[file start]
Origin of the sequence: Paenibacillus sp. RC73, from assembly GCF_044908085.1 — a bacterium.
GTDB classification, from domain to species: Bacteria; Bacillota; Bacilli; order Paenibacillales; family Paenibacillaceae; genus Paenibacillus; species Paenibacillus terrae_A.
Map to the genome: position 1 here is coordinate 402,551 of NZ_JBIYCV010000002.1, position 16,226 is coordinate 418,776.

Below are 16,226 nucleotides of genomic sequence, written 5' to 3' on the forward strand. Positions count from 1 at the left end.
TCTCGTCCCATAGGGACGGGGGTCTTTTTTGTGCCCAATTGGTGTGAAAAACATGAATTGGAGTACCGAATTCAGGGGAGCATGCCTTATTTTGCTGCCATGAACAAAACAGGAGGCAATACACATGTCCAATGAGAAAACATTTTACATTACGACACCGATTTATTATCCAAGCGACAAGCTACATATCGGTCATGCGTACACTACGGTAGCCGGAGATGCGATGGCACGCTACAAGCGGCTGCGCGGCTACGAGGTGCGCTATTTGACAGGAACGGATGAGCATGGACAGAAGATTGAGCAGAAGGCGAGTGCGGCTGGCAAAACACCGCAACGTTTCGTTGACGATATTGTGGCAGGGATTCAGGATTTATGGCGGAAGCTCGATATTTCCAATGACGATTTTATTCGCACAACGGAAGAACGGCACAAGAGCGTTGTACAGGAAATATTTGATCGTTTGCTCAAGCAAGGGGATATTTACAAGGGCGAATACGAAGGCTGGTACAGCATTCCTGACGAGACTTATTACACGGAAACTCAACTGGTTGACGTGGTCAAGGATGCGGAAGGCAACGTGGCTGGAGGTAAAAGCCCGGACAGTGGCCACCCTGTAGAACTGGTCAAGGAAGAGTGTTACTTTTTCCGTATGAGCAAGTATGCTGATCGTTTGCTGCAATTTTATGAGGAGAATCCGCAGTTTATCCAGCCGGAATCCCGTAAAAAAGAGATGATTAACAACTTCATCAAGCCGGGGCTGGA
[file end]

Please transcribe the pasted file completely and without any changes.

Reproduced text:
Origin of the sequence: Paenibacillus sp. RC73, from assembly GCF_044908085.1 — a bacterium.
GTDB classification, from domain to species: Bacteria; Bacillota; Bacilli; order Paenibacillales; family Paenibacillaceae; genus Paenibacillus; species Paenibacillus terrae_A.
Map to the genome: position 1 here is coordinate 402,551 of NZ_JBIYCV010000002.1, position 16,226 is coordinate 418,776.

Below are 16,226 nucleotides of genomic sequence, written 5' to 3' on the forward strand. Positions count from 1 at the left end.
TCTCGTCCCATAGGGACGGGGGTCTTTTTTGTGCCCAATTGGTGTGAAAAACATGAATTGGAGTACCGAATTCAGGGGAGCATGCCTTATTTTGCTGCCATGAACAAAACAGGAGGCAATACACATGTCCAATGAGAAAACATTTTACATTACGACACCGATTTATTATCCAAGCGACAAGCTACATATCGGTCATGCGTACACTACGGTAGCCGGAGATGCGATGGCACGCTACAAGCGGCTGCGCGGCTACGAGGTGCGCTATTTGACAGGAACGGATGAGCATGGACAGAAGATTGAGCAGAAGGCGAGTGCGGCTGGCAAAACACCGCAACGTTTCGTTGACGATATTGTGGCAGGGATTCAGGATTTATGGCGGAAGCTCGATATTTCCAATGACGATTTTATTCGCACAACGGAAGAACGGCACAAGAGCGTTGTACAGGAAATATTTGATCGTTTGCTCAAGCAAGGGGATATTTACAAGGGCGAATACGAAGGCTGGTACAGCATTCCTGACGAGACTTATTACACGGAAACTCAACTGGTTGACGTGGTCAAGGATGCGGAAGGCAACGTGGCTGGAGGTAAAAGCCCGGACAGTGGCCACCCTGTAGAACTGGTCAAGGAAGAGTGTTACTTTTTCCGTATGAGCAAGTATGCTGATCGTTTGCTGCAATTTTATGAGGAGAATCCGCAGTTTATCCAGCCGGAATCCCGTAAAAAAGAGATGATTAACAACTTCATCAAGCCGGGGCTGGA